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Scott explains why queries and mutations are instrumental in a functional API.

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Transcript from the "Query & Mutation Types" Lesson

>> Scott Moss: So we talked about types, scholars, and object types. Now we're going to talk about query and mutation types because those are also types too. All right, if we go back and look at the code we have here, I had to put the word type in front of query because it is a type.

[00:00:14] So we need to talk about those. Basically, this is how you do CRUD on your GraphQL API, you make queries and mutations, it's that simple, basically. All right, so query type describes the different queries your API is capable of, right? So if you go back to the code that we have here, I have a type query.

[00:00:32] And now I'm describing the different queries that my API can do, I can do a myCat query, I can do a hello query. Queries is like, ways to read data, so like getOne, getMany, those are queries. So, whatever I want to be able to do, publicly on my API, I need to define as a query.

[00:00:48] If I want to be able to get one cat, I should get one cat here, and put its return type as a cat. If I want to get many cats, I'll do something like cats, and I'll say you get back an array of cats, all right? If it's not on the query, you can't perform it, so it doesn't matter if you have a type up here for something, type Car.

[00:01:13] If it's not being referenced by a type that's eventually on a query, or if it's not on a query itself, it's inaccessible. It has to be, at some point, referenced by a query. Whether through the tree, because it's referenced by a cat and a cat that's on the query, or if it's on the query itself.

[00:01:28] It has to be there eventually, otherwise you might as well just delete it from the schema, it's not even being used. So you have to add it to your query eventually to be able to retrieve it.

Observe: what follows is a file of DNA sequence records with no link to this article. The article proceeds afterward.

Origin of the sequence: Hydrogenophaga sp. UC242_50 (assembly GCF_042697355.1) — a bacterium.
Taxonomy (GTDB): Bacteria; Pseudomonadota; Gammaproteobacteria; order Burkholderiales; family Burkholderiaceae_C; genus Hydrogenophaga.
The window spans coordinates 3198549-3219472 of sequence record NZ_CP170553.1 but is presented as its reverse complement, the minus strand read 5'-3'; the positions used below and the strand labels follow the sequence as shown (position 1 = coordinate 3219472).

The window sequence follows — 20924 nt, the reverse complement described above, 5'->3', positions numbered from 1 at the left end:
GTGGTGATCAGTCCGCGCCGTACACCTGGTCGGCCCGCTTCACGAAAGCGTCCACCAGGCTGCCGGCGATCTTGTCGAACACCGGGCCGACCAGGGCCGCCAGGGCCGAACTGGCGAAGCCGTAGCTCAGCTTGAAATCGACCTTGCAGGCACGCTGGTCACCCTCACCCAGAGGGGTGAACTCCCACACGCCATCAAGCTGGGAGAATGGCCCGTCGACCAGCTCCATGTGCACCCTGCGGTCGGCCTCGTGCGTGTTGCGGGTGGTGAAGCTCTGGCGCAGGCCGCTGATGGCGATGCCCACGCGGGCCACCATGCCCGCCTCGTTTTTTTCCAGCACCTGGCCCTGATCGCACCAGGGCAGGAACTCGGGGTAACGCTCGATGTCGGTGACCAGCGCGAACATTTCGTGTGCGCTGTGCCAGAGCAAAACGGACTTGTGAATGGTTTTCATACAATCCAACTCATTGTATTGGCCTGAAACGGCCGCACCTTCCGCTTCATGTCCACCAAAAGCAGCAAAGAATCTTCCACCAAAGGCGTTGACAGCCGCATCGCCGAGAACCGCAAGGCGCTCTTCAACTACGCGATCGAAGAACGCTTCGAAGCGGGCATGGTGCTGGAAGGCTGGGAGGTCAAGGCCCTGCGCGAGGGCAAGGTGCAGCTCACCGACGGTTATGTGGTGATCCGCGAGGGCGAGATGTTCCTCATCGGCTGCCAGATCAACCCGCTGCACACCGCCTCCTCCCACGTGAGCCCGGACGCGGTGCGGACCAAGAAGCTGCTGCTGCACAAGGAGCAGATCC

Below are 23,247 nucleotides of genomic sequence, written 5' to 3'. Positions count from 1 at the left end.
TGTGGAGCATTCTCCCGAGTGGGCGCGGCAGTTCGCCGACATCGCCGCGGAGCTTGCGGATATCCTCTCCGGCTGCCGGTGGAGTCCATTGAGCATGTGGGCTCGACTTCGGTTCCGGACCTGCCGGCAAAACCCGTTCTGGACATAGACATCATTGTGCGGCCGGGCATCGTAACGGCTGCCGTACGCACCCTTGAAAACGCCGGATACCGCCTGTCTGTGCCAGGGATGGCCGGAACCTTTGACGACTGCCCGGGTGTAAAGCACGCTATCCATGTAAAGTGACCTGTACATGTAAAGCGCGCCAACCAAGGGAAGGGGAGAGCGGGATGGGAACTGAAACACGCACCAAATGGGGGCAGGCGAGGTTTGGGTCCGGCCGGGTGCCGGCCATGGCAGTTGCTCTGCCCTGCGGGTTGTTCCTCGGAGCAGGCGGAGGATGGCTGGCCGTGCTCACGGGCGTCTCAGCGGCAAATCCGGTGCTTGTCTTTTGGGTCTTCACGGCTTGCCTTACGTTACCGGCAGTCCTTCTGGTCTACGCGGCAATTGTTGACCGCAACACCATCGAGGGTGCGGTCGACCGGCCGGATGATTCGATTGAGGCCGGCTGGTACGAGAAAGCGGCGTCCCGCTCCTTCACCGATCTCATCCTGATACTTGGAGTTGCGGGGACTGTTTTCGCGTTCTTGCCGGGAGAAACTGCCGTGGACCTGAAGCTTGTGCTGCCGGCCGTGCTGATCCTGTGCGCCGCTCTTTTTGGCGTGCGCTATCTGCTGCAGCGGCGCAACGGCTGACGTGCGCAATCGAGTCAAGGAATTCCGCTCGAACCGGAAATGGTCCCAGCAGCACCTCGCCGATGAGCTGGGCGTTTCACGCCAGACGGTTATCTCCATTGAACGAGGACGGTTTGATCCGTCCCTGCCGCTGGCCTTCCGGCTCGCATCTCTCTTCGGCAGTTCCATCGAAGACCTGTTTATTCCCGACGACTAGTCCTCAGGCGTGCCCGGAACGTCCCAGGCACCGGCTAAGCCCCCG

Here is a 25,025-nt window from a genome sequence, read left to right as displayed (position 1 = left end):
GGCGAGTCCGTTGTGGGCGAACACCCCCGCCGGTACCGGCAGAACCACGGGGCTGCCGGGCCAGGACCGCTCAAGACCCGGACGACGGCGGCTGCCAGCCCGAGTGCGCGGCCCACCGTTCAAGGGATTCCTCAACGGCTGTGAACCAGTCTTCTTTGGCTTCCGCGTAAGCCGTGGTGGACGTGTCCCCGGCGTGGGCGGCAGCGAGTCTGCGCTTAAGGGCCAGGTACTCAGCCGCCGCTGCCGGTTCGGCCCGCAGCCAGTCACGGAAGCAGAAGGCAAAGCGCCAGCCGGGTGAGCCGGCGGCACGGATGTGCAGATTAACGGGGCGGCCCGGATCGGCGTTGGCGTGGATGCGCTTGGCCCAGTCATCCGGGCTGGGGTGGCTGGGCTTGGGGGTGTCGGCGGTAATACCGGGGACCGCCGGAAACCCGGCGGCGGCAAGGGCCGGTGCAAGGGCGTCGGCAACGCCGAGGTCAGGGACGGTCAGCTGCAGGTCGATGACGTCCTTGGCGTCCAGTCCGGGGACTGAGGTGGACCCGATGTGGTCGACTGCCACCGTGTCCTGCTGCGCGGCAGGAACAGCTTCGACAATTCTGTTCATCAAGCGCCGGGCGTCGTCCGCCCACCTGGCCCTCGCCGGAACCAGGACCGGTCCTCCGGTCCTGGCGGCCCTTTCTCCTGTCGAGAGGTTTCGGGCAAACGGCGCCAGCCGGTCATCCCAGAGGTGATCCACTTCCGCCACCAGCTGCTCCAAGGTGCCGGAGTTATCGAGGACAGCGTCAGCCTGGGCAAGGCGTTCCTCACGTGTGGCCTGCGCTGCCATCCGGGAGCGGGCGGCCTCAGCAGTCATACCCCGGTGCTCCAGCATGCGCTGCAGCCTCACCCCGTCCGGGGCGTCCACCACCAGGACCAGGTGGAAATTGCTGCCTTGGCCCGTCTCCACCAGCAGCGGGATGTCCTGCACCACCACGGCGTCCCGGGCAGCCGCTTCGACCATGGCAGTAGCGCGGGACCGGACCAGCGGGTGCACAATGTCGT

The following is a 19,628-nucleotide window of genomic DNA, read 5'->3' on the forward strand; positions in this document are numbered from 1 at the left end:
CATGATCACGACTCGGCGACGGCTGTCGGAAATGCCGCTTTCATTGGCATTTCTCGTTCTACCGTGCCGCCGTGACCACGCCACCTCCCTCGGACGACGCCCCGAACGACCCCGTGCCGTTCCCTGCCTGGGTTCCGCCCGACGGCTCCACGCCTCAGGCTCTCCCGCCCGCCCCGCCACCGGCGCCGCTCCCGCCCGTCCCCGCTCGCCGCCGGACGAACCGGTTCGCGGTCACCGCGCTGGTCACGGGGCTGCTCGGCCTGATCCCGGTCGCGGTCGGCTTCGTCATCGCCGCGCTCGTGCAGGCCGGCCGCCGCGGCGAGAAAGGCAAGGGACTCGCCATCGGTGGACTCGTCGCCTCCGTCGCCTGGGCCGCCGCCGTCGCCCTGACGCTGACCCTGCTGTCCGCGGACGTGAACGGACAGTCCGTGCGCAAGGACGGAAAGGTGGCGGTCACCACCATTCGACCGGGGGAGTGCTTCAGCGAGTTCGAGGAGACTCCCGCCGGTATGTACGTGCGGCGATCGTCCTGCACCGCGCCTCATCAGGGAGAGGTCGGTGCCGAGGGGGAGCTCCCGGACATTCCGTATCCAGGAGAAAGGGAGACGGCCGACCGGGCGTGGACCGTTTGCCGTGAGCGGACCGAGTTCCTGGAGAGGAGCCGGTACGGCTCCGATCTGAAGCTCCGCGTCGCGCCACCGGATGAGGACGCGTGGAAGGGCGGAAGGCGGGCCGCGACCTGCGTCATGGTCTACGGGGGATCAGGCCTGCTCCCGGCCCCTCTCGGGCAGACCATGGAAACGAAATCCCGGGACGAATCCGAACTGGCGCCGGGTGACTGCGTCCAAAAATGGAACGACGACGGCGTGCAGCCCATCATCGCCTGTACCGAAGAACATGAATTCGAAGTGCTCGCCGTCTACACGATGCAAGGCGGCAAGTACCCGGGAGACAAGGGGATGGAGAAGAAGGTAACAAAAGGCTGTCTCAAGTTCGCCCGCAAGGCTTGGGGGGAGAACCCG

>> Scott Moss: A query operation is just a name with the possible arguments that eventually returns the type.

[00:01:47] So basically what that is, is if we go back to our playground.
>> Scott Moss: So when you run a query like myCat, this is a query operation. The operation's name is called myCat, that's the name of the query, right? And we know that because, that's what we have in our schema, that is the name of it.

[00:02:09] So these fields are the names of the queries that we will be executing, so they have to match. So, it's literally whatever this name is, that's what you would put in the incoming request so that the names match up exactly. And again, their job is just to return some type of field, or I'm sorry, some type of type.

>> Scott Moss: A mutation is the exact same thing, but with the intent of mutating the database versus just reading. So, if queries are for getOne and getMany, mutations is for update, create, and delete. That's for mutating, so that's what you do for mutation. It's the exact same thing, like I said, the only difference is, it's going to be mutating in the database.

[00:02:47] And most of the time mutations, because you're trying to change something on the database. They're probably going to take arguments, most of the time they'll take arguments. Sometimes you'll have mutations that's just like, delete everything, you don't need an argument, yeah, you might have those. Most of the time, it's like, delete this one thing by this ID, update this one thing by this ID or create this new thing with this payload here.

[00:03:05] So you'll have arguments for mutations most likely, especially if you're just doing like CRUD stuff on your GraphQL API. And a mutation just looks very much like a query, you come here, you make a mutation.
>> Scott Moss: Call it type Mutation, and you start defining the different mutations that you can do the same way you did to the query.

[00:03:24] So if I had a mutation called newCat, I could say, I've got a mutation called newCat and it returns a newCat like this.
>> Scott Moss: You could say that, and then if you wanted to pass the arguments to it, you would have to say, call it whatever you want input.

[00:03:43] And then you've got to give it a special type called an input that we're going to talk about in a minute. Yeah, so another way of thinking of them is just like, thinking this is like, they're basically your routes. All right, if you had a REST API, and you had all these different routes, and verb combinations, that's what you could do.

[00:03:58] The queries and mutations are your routes, they're what your API can do, so think about it like that. If you're like, what, what the hell is a curating mutating? They're basically your routes that people can use.